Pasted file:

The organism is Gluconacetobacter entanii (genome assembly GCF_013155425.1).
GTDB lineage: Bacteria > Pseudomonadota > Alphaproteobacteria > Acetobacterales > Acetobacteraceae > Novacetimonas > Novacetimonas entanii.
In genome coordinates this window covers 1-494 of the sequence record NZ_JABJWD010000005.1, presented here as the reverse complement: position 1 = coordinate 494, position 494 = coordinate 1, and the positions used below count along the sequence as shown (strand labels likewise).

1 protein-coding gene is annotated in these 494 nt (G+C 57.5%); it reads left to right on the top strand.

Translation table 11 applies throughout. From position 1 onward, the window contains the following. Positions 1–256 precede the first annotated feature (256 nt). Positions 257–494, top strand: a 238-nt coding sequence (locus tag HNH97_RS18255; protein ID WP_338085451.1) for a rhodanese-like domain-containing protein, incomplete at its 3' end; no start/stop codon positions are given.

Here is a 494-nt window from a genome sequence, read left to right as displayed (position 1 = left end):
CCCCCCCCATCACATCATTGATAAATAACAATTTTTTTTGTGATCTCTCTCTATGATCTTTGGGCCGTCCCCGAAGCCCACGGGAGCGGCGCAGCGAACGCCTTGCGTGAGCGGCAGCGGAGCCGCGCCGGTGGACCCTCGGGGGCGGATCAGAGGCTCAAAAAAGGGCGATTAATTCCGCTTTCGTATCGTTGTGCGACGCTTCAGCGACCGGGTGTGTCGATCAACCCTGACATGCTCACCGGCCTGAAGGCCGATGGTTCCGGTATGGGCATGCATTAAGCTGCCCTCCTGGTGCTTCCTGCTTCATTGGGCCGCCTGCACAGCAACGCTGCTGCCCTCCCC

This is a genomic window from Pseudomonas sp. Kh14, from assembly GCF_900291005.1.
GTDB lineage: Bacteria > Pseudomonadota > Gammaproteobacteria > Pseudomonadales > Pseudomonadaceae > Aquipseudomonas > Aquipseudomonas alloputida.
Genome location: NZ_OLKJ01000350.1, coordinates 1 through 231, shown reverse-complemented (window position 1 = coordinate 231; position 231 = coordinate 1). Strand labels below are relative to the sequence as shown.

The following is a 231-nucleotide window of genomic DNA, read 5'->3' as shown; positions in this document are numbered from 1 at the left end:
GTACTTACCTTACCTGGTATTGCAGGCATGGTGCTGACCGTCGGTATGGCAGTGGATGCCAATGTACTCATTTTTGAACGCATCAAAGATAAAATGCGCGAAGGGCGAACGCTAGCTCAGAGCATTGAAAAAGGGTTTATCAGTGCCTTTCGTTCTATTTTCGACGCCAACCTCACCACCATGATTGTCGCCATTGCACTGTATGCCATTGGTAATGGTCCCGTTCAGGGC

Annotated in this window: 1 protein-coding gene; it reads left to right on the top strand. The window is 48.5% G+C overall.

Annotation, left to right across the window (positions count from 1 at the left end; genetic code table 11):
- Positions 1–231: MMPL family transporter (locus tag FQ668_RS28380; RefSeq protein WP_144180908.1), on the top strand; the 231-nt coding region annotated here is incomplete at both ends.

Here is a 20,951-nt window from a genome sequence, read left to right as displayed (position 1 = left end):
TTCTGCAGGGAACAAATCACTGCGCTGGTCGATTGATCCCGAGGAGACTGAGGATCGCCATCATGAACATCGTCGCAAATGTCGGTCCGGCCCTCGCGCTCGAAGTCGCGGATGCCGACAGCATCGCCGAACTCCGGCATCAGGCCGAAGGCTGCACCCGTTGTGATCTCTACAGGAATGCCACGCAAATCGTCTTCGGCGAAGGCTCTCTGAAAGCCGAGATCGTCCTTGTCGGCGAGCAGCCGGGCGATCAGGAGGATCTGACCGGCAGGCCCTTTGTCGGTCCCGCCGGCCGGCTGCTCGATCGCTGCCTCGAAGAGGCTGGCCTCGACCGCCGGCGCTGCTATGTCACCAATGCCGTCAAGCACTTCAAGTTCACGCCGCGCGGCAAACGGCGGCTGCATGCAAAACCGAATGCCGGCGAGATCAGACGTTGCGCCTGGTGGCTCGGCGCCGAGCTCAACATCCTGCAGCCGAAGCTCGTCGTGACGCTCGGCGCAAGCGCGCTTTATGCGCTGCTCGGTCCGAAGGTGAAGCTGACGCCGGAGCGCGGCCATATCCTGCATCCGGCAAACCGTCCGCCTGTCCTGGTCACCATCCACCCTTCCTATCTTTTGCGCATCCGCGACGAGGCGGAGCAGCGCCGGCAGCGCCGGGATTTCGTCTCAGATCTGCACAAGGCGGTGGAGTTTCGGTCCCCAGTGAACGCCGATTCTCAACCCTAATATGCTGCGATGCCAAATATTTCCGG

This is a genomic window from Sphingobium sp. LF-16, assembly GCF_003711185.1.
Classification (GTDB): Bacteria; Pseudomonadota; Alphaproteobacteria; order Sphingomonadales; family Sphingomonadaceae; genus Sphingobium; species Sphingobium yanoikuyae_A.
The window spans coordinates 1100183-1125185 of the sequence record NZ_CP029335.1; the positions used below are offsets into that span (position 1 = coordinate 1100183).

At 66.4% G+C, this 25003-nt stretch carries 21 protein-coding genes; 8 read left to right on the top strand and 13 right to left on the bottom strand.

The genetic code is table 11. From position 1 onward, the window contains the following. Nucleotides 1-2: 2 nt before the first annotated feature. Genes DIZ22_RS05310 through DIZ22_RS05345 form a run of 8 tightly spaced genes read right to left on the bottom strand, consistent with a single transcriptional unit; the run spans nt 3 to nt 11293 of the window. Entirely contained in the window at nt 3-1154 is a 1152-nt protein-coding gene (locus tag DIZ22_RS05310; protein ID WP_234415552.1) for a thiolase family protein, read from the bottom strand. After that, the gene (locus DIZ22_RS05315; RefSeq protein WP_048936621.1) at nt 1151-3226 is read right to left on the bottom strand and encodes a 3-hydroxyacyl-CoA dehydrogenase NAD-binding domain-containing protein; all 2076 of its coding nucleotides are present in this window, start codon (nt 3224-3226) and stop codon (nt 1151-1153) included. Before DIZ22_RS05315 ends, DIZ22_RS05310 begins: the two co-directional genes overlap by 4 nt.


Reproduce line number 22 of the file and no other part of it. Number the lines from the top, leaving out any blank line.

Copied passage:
The genetic code is table 11. From position 1 onward, the window contains the following. Nucleotides 1-2: 2 nt before the first annotated feature. Genes DIZ22_RS05310 through DIZ22_RS05345 form a run of 8 tightly spaced genes read right to left on the bottom strand, consistent with a single transcriptional unit; the run spans nt 3 to nt 11293 of the window. Entirely contained in the window at nt 3-1154 is a 1152-nt protein-coding gene (locus tag DIZ22_RS05310; protein ID WP_234415552.1) for a thiolase family protein, read from the bottom strand. After that, the gene (locus DIZ22_RS05315; RefSeq protein WP_048936621.1) at nt 1151-3226 is read right to left on the bottom strand and encodes a 3-hydroxyacyl-CoA dehydrogenase NAD-binding domain-containing protein; all 2076 of its coding nucleotides are present in this window, start codon (nt 3224-3226) and stop codon (nt 1151-1153) included. Before DIZ22_RS05315 ends, DIZ22_RS05310 begins: the two co-directional genes overlap by 4 nt.